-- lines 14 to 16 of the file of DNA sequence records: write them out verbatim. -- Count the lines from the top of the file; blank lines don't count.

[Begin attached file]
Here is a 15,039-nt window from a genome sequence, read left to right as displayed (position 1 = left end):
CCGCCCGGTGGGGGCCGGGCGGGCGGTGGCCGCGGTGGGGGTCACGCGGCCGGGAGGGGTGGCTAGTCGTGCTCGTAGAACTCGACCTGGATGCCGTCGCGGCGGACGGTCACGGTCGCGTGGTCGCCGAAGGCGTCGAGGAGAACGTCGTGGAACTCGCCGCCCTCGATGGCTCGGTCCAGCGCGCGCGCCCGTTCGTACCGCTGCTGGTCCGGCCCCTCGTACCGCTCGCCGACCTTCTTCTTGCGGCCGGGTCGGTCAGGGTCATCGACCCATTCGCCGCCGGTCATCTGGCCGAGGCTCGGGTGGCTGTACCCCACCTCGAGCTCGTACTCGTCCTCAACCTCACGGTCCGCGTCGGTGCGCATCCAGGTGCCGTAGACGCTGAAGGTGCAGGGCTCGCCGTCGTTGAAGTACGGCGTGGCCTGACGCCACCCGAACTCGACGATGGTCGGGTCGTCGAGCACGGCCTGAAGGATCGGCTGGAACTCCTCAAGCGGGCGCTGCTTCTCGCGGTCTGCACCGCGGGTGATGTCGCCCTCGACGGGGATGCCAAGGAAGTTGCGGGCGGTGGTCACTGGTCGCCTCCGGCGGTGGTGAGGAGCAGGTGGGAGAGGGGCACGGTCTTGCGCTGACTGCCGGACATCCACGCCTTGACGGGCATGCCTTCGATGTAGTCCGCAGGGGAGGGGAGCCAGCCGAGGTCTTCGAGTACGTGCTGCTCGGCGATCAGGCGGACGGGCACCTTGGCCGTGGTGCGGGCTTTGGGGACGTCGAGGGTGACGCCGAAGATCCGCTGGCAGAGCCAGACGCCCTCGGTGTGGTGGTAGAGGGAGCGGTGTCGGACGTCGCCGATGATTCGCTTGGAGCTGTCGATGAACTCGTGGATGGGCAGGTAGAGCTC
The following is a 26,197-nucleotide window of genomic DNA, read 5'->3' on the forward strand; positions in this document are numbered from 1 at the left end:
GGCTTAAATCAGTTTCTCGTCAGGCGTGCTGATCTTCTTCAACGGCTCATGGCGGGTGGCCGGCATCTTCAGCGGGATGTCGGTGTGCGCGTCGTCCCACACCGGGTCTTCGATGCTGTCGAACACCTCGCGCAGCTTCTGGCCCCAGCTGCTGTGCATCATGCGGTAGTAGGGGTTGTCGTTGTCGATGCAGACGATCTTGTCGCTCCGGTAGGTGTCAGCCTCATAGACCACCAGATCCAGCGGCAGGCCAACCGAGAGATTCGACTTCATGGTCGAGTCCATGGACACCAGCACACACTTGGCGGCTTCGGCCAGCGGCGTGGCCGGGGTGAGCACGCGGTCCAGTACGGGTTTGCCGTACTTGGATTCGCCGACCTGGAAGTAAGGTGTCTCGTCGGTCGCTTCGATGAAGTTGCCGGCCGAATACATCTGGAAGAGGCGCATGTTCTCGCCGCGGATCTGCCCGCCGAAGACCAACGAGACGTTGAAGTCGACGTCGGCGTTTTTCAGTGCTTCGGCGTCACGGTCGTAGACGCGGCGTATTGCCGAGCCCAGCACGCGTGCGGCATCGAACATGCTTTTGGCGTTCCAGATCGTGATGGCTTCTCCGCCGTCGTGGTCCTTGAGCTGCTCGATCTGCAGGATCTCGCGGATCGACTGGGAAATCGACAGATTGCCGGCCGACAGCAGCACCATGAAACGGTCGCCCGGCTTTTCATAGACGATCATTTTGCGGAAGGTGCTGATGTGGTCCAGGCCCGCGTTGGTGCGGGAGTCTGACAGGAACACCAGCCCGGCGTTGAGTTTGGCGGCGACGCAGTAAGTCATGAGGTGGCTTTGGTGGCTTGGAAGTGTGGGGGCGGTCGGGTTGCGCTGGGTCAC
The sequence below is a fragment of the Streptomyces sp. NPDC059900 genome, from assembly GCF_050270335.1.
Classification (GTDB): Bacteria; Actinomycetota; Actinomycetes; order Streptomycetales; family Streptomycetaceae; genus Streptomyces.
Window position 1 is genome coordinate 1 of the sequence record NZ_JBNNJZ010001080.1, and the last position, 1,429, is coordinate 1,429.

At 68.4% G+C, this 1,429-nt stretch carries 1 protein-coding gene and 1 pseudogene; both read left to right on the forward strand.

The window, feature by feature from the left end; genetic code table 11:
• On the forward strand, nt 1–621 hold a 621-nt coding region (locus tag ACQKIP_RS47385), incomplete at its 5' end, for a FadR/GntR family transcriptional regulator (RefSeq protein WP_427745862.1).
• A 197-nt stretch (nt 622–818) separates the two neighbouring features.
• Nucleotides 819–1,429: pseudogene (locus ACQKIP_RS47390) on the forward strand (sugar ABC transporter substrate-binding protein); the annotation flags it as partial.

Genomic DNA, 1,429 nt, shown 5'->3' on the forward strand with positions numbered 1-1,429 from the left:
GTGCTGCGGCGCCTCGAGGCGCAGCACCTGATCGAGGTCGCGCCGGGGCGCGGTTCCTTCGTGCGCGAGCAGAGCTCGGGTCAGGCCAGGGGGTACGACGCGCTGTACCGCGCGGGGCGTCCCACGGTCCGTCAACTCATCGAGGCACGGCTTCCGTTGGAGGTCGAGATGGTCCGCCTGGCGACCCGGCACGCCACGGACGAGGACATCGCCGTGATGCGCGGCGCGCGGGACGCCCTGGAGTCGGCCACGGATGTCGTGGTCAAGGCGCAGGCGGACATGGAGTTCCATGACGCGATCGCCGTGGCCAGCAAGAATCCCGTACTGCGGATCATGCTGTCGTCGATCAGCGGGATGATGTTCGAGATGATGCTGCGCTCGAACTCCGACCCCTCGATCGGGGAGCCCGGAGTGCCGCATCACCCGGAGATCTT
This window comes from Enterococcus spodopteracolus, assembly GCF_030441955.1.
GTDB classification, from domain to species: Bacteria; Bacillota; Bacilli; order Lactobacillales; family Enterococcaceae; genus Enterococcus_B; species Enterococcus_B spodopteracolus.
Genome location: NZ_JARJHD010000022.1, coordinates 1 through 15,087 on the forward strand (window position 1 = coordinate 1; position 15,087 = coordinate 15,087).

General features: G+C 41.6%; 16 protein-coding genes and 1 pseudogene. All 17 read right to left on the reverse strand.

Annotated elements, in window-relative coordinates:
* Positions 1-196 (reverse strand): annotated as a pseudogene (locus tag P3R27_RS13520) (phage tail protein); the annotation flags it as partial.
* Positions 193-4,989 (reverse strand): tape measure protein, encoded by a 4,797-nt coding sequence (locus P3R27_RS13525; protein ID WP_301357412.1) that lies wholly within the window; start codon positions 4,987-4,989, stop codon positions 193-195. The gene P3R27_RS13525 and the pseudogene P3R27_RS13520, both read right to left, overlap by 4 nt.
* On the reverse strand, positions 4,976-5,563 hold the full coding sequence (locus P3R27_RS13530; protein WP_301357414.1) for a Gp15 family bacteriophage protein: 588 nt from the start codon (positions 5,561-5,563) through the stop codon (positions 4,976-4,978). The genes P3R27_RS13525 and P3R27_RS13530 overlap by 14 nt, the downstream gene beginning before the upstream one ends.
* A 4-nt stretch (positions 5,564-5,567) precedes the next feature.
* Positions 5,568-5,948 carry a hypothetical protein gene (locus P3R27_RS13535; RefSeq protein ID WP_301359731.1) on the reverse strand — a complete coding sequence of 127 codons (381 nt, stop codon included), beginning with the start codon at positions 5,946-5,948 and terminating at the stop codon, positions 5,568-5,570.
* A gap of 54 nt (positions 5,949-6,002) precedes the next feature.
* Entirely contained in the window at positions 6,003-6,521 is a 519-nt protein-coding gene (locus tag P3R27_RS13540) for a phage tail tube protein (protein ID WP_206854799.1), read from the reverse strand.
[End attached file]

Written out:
GTGCTGCGGCGCCTCGAGGCGCAGCACCTGATCGAGGTCGCGCCGGGGCGCGGTTCCTTCGTGCGCGAGCAGAGCTCGGGTCAGGCCAGGGGGTACGACGCGCTGTACCGCGCGGGGCGTCCCACGGTCCGTCAACTCATCGAGGCACGGCTTCCGTTGGAGGTCGAGATGGTCCGCCTGGCGACCCGGCACGCCACGGACGAGGACATCGCCGTGATGCGCGGCGCGCGGGACGCCCTGGAGTCGGCCACGGATGTCGTGGTCAAGGCGCAGGCGGACATGGAGTTCCATGACGCGATCGCCGTGGCCAGCAAGAATCCCGTACTGCGGATCATGCTGTCGTCGATCAGCGGGATGATGTTCGAGATGATGCTGCGCTCGAACTCCGACCCCTCGATCGGGGAGCCCGGAGTGCCGCATCACCCGGAGATCTT
This window comes from Enterococcus spodopteracolus, assembly GCF_030441955.1.
GTDB classification, from domain to species: Bacteria; Bacillota; Bacilli; order Lactobacillales; family Enterococcaceae; genus Enterococcus_B; species Enterococcus_B spodopteracolus.